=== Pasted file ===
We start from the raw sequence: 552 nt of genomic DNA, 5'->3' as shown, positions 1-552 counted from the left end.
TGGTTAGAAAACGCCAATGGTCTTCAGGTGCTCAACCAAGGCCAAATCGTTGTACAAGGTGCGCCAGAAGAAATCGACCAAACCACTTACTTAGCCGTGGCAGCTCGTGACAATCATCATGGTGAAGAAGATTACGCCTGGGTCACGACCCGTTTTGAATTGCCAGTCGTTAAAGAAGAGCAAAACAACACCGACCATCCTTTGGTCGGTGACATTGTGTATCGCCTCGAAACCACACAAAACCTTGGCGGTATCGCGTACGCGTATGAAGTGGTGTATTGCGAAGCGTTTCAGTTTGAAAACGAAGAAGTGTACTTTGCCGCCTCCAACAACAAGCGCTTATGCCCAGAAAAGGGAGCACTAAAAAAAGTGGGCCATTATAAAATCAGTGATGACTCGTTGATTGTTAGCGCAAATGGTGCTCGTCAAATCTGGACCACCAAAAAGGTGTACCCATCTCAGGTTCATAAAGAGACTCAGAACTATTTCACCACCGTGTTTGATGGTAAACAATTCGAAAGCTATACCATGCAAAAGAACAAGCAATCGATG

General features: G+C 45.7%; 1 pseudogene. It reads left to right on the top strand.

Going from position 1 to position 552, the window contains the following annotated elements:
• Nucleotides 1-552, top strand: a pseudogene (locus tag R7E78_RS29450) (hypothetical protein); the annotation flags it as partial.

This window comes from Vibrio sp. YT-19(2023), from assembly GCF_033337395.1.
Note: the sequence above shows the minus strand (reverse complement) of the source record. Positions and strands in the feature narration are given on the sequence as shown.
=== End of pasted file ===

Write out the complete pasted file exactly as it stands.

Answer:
We start from the raw sequence: 552 nt of genomic DNA, 5'->3' as shown, positions 1-552 counted from the left end.
TGGTTAGAAAACGCCAATGGTCTTCAGGTGCTCAACCAAGGCCAAATCGTTGTACAAGGTGCGCCAGAAGAAATCGACCAAACCACTTACTTAGCCGTGGCAGCTCGTGACAATCATCATGGTGAAGAAGATTACGCCTGGGTCACGACCCGTTTTGAATTGCCAGTCGTTAAAGAAGAGCAAAACAACACCGACCATCCTTTGGTCGGTGACATTGTGTATCGCCTCGAAACCACACAAAACCTTGGCGGTATCGCGTACGCGTATGAAGTGGTGTATTGCGAAGCGTTTCAGTTTGAAAACGAAGAAGTGTACTTTGCCGCCTCCAACAACAAGCGCTTATGCCCAGAAAAGGGAGCACTAAAAAAAGTGGGCCATTATAAAATCAGTGATGACTCGTTGATTGTTAGCGCAAATGGTGCTCGTCAAATCTGGACCACCAAAAAGGTGTACCCATCTCAGGTTCATAAAGAGACTCAGAACTATTTCACCACCGTGTTTGATGGTAAACAATTCGAAAGCTATACCATGCAAAAGAACAAGCAATCGATG

General features: G+C 45.7%; 1 pseudogene. It reads left to right on the top strand.

Going from position 1 to position 552, the window contains the following annotated elements:
• Nucleotides 1-552, top strand: a pseudogene (locus tag R7E78_RS29450) (hypothetical protein); the annotation flags it as partial.

This window comes from Vibrio sp. YT-19(2023), from assembly GCF_033337395.1.
Note: the sequence above shows the minus strand (reverse complement) of the source record. Positions and strands in the feature narration are given on the sequence as shown.